Philosophy of the World

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Philosophy of the World
Shaggs philosophy of the world.jpg
Studio album by
ReleasedJune 15, 1969
RecordedMarch 9, 1969
Studio
GenreGarage rock, pop rock, outsider music, avant-garde[2]
Length31:39
LabelThird World (1969); Red Rooster/Rounder (1980-1988); RCA Victor (1999); Light in The Atic (2016)
ProducerAustin Wiggin, Terry Adams, Charlie Dreyer[3] (uncredited)
The Shaggs chronology
Philosophy of the World
(1969)
Shaggs' Own Thing
(1982)

Philosophy of the World is the only studio album by the teen rock group the Shaggs, released in 1969.

History[edit]

The Shaggs comprised sisters Helen, Betty, and Dorothy (or "Dot") Wiggin, from Fremont, New Hampshire, USA. They were managed by their father, Austin Wiggin, Jr., and were sometimes accompanied by another sister, Rachel. They performed almost exclusively at the Fremont town hall and at a local nursing home, beginning in 1968 and ending in 1973.

Although most people in Fremont disregarded the band's sound, their father still believed they would be stars, and in 1969 used most of his savings to record an album. Austin drove the girls down to a studio in Massachusetts, determined to get them on tape "while they were still hot". Striking a deal with a local fly-by-night record company, Third World Recordings, they recorded their debut album in one day, recording a dozen tunes written by Dot.

Upon the first original pressing, 900 of the original 1,000 copies of the album vanished out of the warehouse, and shortly thereafter the record company's producer/president also vanished and the label quickly folded.

Despite the setback, music collectors quickly got a hold of the remaining copies and word of mouth started, with those who liked it giving almost universal praise, but with many others complaining of the sloppy, almost nonsensical way the arrangements were made as well as the singing. Some claimed this was done intentionally at the urging of their father (a rumor that persisted for many years, although he denied it, and the notion would further be disputed when the tracks from the band's 1975 recording session, which showed much more polished and professional-sounding musicianship, resurfaced in 1982). The Wiggin sisters themselves have expressed dismay with the finished product, noting that several of the quirks in the musicianship were in fact rhythm mistakes that were left in; this was a factor in the band's breakup and their reluctance to reunite in the wake of their newfound success.[4]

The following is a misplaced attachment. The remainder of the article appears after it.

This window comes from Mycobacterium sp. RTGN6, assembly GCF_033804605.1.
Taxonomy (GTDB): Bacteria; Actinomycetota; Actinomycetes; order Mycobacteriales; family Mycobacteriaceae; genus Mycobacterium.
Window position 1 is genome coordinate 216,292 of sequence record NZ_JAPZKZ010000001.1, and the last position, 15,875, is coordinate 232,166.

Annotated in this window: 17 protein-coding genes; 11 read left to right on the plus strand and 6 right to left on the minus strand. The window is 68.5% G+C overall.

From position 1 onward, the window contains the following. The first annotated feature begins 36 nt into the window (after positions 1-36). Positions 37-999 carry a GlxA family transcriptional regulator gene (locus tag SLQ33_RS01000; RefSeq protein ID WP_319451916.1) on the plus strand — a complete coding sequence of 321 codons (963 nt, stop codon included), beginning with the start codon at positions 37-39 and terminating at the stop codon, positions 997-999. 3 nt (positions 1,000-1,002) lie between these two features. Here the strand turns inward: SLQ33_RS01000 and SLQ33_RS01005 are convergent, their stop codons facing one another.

By the mid-1970s WBCN, a local radio station in Boston, Massachusetts, began playing a few cuts from the record, helping to bring the group and the record belated fame. It became further known in 1978 when famed independent music band NRBQ listened in, sought out a copy, then had it re-released in 1980 on the Red Rooster Records/Rounder Records label. Later, Dr. Demento, an American radio broadcaster and record collector specializing in novelty songs, comedy, and strange or unusual recordings, began to play the album almost exclusively on his radio show nationwide, especially around the holiday Halloween when he would play the album track "It's Halloween", and for many years since it became part of his top "Funny Five" recordings of the week. The Wiggin sisters have consistently expressed confusion and surprise in regard to why their music had become so popular, noting that the work was largely an accident.[4]

Other versions[edit]

Later a CD version of the album, which also contained their follow-up album Shaggs' Own Thing was released in 1988 by Rounder, and another CD of just the original first album was released by RCA Victor in 1999.

Light In The Attic Records reissued the album on vinyl, and in September 2016 issued a 180g three-color vinyl edition, which was limited to 500 copies, and included a booklet with rare photos and an extensive background essay on the history of the band and the recording of the album.

The title song appears as the first track on the first volume of Songs in the Key of Z: The Curious Universe of Outsider Music.

Reception[edit]

Professional ratings
Aggregate scores
SourceRating
Metacritic86/100[5]
Review scores
SourceRating
AllMusic4.5/5 stars[1]
Lester Bangs(favorable)[6]
Mojo (2008)(favorable)[7]
Mojo (2016)3/5 stars[8]
Pitchfork8.6/10[9]
PopMatters8/10[10]
Record Collector4/5 stars[11]
Uncut4.5/5 stars[12]